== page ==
This is because LiFePO4 batteries have a lower energy density than Li-ion batteries, which means they use more material (such as electrodes, separator, electrolyte, etc.) need to store an equivalent amount of energy. Additionally, LiFePO4 batteries typically use thicker electrodes and separators, which increases their overall weight.

For example, a typical 12V 100Ah LiFePO4 battery used in electric vehicles or solar power systems may weigh around 30-40kg, while a similar Li-ion battery may weigh around 20-30kg. However, it is important to note that weight is only one factor to consider when selecting a battery and, depending on the application, other factors such as safety, cost, lifespan and operating temperature range may also be important.

Temperature range

Lithium iron phosphate batteries (LiFePO4 batteries) have a larger temperature range than lithium-ion batteries (Li-Ion). LiFePO4 batteries can typically operate in a temperature range of -20°C to 60°C (-4°F to 140°F), while Li-ion batteries typically operate in a narrower temperature range of -20°C to 45°C operated (-4°F to 113°F).

One of the reasons for this difference is that LiFePO4 batteries have more stable chemistry and are less prone to thermal runaway, a dangerous condition in which the battery overheats and ignites. This makes LiFePO4 batteries suitable for applications where high temperatures may occur, such as electric vehicles, renewable energy systems and military applications.

In contrast, Li-ion batteries are more sensitive to high temperatures and can deteriorate quickly or even catch fire when exposed to extreme temperatures or conditions. Therefore, Li-ion batteries are typically equipped with thermal management systems such as cooling fans or heat sinks to prevent overheating.

However, it should be noted that the specific temperature range of a battery also depends on other factors such as battery configuration, packaging and operating conditions. In general, both LiFePO4 and Li-ion batteries should be operated within the specified temperature ranges to ensure optimal performance and safety.


Lithium iron phosphate batteries (LiFePO4 batteries) have a longer lifespan than lithium-ion batteries (Li-Ion). Li-ion batteries typically have a lifespan of around 500-1500 cycles, while LiFePO4 batteries can typically last up to 2000-5000 cycles. With Class A cells, Timeusb LiFePO4 batteries can last up to 4000-15000 cycles.

One of the reasons for this difference is that LiFePO4 batteries have more stable chemistry and are less prone to degradation during charge and discharge cycles. The iron phosphate cathode material used in battery LiFePO4 is also more resistant to oxidation and corrosion, which helps maintain the battery's capacity and performance for a longer period of time.

In contrast, Li-ion batteries are more sensitive to cycling and can lose capacity over time due to factors such as electrode degradation, electrolyte breakdown and internal resistance. This can lead to reduced runtime and performance, particularly under high loads or extreme temperatures.

However, it should be noted that the specific lifespan of a battery depends on many factors, such as: b the depth of discharge, the charging voltage, the temperature and the usage behavior. In general, both LiFePO4 and Li-ion batteries can provide reliable performance for many years when operated within their specified parameters and properly maintained.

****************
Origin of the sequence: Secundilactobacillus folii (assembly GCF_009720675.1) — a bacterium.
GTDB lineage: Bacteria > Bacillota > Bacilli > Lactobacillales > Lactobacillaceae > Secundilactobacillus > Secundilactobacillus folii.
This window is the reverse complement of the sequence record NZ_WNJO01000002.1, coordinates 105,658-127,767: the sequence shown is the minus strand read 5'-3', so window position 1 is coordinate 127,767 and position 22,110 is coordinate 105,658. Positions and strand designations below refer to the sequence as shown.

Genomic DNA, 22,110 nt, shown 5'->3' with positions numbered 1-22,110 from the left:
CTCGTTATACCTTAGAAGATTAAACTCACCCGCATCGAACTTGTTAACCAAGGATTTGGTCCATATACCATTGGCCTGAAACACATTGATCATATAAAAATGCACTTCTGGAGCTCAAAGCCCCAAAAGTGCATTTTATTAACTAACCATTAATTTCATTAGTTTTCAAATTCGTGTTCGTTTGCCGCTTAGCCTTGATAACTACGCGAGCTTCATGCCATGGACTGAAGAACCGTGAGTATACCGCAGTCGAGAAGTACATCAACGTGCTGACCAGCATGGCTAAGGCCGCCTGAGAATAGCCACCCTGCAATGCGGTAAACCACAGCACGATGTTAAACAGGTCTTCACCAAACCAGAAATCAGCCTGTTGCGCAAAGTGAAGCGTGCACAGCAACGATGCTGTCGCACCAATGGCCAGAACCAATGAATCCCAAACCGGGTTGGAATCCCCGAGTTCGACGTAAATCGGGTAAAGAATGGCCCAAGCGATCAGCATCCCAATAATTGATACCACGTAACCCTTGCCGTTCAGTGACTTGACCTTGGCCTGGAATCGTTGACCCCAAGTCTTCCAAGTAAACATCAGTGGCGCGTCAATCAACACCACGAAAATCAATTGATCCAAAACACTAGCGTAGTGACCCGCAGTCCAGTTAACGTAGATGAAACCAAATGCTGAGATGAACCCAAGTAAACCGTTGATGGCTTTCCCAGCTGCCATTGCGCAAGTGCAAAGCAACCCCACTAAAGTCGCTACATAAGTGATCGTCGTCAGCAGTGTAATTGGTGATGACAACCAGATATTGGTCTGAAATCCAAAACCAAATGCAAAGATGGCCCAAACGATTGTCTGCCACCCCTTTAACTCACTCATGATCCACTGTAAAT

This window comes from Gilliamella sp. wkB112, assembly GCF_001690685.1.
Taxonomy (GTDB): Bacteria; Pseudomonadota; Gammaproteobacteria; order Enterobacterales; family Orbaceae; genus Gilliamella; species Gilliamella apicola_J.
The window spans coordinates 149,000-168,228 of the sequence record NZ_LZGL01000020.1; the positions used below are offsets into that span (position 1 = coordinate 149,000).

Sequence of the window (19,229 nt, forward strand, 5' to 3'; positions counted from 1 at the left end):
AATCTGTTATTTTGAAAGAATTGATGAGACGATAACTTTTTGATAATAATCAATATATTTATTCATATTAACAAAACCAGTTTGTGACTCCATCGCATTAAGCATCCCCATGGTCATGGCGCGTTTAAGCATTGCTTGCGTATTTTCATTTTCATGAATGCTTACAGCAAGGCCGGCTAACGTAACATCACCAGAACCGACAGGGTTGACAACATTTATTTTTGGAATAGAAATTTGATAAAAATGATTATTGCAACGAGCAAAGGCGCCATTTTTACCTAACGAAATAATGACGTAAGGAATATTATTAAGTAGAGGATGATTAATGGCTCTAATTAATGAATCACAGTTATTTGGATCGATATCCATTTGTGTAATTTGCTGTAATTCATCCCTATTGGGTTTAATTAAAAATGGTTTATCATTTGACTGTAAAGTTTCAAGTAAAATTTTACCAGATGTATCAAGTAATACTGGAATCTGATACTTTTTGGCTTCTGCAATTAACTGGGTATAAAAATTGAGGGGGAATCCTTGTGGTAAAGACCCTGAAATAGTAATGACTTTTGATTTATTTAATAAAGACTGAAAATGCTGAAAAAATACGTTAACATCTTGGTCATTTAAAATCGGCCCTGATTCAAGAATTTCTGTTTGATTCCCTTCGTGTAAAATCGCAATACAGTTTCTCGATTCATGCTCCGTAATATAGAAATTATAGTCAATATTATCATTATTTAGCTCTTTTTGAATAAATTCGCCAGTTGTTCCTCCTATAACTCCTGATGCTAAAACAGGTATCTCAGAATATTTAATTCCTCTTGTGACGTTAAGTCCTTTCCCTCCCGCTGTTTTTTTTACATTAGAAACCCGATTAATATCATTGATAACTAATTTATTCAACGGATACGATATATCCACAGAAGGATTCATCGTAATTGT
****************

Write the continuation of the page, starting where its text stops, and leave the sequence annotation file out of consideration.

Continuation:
Lithium iron phosphate batteries (LiFePO4 batteries) are generally considered safer than lithium-ion batteries (Li-Ion batteries), especially in certain applications where safety is a priority.

One of the reasons for this difference is that LiFePO4 batteries have more stable and robust chemistry compared to Li-ion batteries. The iron phosphate cathode material used in LiFePO4 batteries is more resistant to thermal runaway, a dangerous condition that causes the battery to overheat and ignite. This makes LiFePO4 batteries less prone to catching fire or exploding, even under extreme conditions such as overcharging, short circuits or mechanical abuse.

In contrast, Li-ion batteries are more susceptible to Thermal Runaway due to their higher energy density and more reactive cathode materials such as lithium cobalt oxide or lithium nickel manganese cobalt oxide. Thermal runaway can result in catastrophic battery failure, releasing toxic gases, flames and sometimes explosions.

However, it is important to note that both LiFePO4 and Li-ion batteries can be safe when properly designed, manufactured and operated within their specified parameters. Factors such as cell design, packaging, quality control, and safety features such as protection circuits and thermal management systems can all play a role in ensuring safe and reliable battery operation.


Li-ion batteries are generally cheaper and more common than LiFePO4 batteries. This cost advantage is due in part to the higher energy density of Li-ion batteries, which allows them to store more energy per unit of volume or weight, making them more cost-effective for certain applications.

LiFePO4 batteries, on the other hand, are typically more expensive due to their lower energy density and the use of more expensive materials in their construction. However, LiFePO4 batteries have a longer lifespan and higher safety standards than Li-ion batteries, which can result in lower long-term costs and lower risk for certain applications such as electric vehicles and renewable energy storage systems.

For example, a Timeusb 12V 200Ah Plus Deep Cycle LiFePO4 battery costs €699.99, it has more than 4000 cycles at 100% DOD and can be used for more than 10 years , which means less than €2 per day.

Part 4. Application comparison of LiFePO4 and Li-ion batteries

LiFePO4 batteries and Li-ion batteries have different properties that make them more suitable for certain applications. Here is a comparison of applications for each battery type:

LiFePO4 battery:

Electric Vehicles (EVs): LiFePO4 batteries feature high energy efficiency, long service life and excellent safety features, making them a popular choice for electric vehicles.

Solar storage systems: LiFePO4 lithium batteries can withstand high temperatures and deep cycles and are therefore suitable for storing solar energy.

Marine and RV Applications: LiFePO4 batteries are lightweight, have a long lifespan, and are shock and vibration resistant, making them ideal for marine and RV applications makes mobile homes.

Li-ion battery:

Consumer Electronics: Li-ion batteries have a high energy density, making them ideal for portable electronic devices such as smartphones, laptops and tablets.

Medical devices: Li-ion batteries are used in medical devices due to their high energy density and long service life.

Power tools: Li-ion batteries are lightweight, powerful and can be charged quickly, making them ideal for use in power tools.


Both lithium iron phosphate (LiFePO4) batteries and Li-ion batteries have their own strengths and weaknesses and their suitable applications.

If you need deep-cycle batteries to power your RV, boat or home, Timeusb always provides you with trustworthy batteries and excellent service.